The Lao People’s Democratic Republic, known commonly as Laos, is a landlocked country in Southeast Asia, bordering Thailand, Burma, China, Vietnam and Cambodia. Long an isolated country both geographically and economically, Laos has welcomed tourism and private enterprise in recent years. The New York Times rated Laos #1 in its list of “The 53 Places to Go in 2008“.
Despite its growth, Laos remains one of the poorest countries in the world, with a gross domestic product equal to less than 3% of neighboring Thailand, and less than 1% of the United States. About one-third of Laos’ population are living below the poverty line.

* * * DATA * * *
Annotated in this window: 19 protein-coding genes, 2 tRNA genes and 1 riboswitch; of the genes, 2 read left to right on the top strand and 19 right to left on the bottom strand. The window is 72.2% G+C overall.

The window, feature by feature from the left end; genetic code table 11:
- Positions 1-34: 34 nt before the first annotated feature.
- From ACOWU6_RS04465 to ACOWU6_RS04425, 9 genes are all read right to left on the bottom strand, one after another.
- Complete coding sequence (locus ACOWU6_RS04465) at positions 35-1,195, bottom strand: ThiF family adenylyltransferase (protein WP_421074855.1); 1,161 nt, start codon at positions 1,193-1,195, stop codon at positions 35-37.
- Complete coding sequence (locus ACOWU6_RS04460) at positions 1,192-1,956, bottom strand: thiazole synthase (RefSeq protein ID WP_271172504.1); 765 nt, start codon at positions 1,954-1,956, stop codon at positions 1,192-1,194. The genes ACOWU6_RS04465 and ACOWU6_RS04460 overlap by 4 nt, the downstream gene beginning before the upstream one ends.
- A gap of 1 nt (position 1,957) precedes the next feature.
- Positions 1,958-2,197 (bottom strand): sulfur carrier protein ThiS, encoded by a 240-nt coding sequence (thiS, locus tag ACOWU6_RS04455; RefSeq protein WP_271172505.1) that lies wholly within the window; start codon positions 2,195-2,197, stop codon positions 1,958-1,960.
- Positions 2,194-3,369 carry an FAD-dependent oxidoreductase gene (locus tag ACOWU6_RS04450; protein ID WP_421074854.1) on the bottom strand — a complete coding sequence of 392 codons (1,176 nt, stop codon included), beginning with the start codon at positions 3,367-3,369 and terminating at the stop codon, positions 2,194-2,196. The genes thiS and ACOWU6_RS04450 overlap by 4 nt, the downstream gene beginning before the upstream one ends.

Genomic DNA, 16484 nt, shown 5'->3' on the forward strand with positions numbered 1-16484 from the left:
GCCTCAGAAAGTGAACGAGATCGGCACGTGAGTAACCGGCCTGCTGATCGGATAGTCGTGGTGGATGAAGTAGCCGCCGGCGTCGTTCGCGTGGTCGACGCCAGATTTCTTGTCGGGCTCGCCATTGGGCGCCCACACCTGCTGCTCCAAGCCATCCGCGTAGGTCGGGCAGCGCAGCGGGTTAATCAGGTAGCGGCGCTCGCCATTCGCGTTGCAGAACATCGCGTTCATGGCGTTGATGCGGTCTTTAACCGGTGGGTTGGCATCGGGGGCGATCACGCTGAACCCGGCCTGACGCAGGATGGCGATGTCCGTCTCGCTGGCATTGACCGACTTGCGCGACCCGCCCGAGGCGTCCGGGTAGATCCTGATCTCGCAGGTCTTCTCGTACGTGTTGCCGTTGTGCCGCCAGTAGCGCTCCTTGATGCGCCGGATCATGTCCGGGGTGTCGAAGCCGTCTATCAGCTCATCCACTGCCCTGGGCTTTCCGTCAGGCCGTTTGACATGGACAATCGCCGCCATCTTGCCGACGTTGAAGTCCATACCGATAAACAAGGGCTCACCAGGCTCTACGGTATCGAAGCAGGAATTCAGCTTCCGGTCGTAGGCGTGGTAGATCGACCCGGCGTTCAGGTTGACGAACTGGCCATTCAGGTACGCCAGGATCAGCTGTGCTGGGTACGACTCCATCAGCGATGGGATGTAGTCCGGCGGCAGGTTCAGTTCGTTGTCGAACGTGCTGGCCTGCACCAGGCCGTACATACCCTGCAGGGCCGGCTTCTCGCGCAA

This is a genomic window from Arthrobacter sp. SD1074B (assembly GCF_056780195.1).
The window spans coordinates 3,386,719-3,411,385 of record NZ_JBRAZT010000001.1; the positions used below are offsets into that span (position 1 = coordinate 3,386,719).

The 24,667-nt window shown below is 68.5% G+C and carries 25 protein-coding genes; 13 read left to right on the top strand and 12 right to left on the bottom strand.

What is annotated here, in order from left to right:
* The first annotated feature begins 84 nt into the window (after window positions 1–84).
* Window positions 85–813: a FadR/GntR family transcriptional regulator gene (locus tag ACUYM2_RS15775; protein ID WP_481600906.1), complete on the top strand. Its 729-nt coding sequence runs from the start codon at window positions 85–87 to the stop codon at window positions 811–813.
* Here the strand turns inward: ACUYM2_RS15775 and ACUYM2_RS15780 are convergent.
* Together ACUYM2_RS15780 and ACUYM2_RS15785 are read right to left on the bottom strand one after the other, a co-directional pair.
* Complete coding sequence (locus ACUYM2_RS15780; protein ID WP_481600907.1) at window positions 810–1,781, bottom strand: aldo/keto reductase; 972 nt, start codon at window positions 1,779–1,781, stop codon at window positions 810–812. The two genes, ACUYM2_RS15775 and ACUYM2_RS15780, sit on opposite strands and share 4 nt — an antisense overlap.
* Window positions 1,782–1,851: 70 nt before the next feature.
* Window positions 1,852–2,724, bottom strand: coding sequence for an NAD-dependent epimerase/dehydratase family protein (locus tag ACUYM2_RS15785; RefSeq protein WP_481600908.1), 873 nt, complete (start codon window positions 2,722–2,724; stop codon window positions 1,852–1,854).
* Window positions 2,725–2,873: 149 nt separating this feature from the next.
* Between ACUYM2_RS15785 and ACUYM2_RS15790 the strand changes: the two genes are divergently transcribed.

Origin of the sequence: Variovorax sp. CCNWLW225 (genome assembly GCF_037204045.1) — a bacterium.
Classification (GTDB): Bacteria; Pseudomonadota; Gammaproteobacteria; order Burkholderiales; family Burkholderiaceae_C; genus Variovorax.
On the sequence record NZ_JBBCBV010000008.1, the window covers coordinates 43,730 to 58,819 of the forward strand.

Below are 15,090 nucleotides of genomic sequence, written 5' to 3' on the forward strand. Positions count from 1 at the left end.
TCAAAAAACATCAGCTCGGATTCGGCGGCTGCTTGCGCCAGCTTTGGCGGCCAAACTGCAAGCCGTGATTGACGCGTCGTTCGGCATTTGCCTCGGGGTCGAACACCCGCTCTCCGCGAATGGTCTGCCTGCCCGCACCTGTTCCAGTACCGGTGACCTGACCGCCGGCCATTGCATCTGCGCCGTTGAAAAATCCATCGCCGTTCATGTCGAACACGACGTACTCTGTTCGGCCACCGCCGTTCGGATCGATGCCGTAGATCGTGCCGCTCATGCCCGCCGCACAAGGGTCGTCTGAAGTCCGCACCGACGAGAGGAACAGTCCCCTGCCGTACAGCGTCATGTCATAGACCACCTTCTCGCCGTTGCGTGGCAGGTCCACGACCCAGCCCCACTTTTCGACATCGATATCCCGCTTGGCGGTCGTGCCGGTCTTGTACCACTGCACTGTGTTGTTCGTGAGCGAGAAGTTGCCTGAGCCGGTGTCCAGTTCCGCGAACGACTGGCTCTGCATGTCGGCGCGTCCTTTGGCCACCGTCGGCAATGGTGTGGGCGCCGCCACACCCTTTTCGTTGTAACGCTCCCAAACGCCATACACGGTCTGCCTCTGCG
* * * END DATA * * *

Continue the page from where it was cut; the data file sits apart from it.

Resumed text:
Laos was founded in the 14th century with the kingdom of Lan Xang, which means “Land of a Million Elephants.” The kingdom ruled until the 18th century, after which Laos came under Siamese (Thai) rule. After a period of French rule, Laos gained its independence in 1949.
From 1964 to 1973, the U.S. dropped more than two million tons of ordnance over Laos during 580,000 bombing missions—equal to a planeload of bombs every 8 minutes, 24-hours a day, for 9 years. The bombing was an effort to fend off the Pathet Lao and North Vietnamese Army. It led to the displacement of hundreds of thousands of civilians within Laos.
In 1975, the Pathet Lao overthrew the Lao royalist government, establishing a communist regime and changing the country’s official name to the Lao People’s Democratic Republic.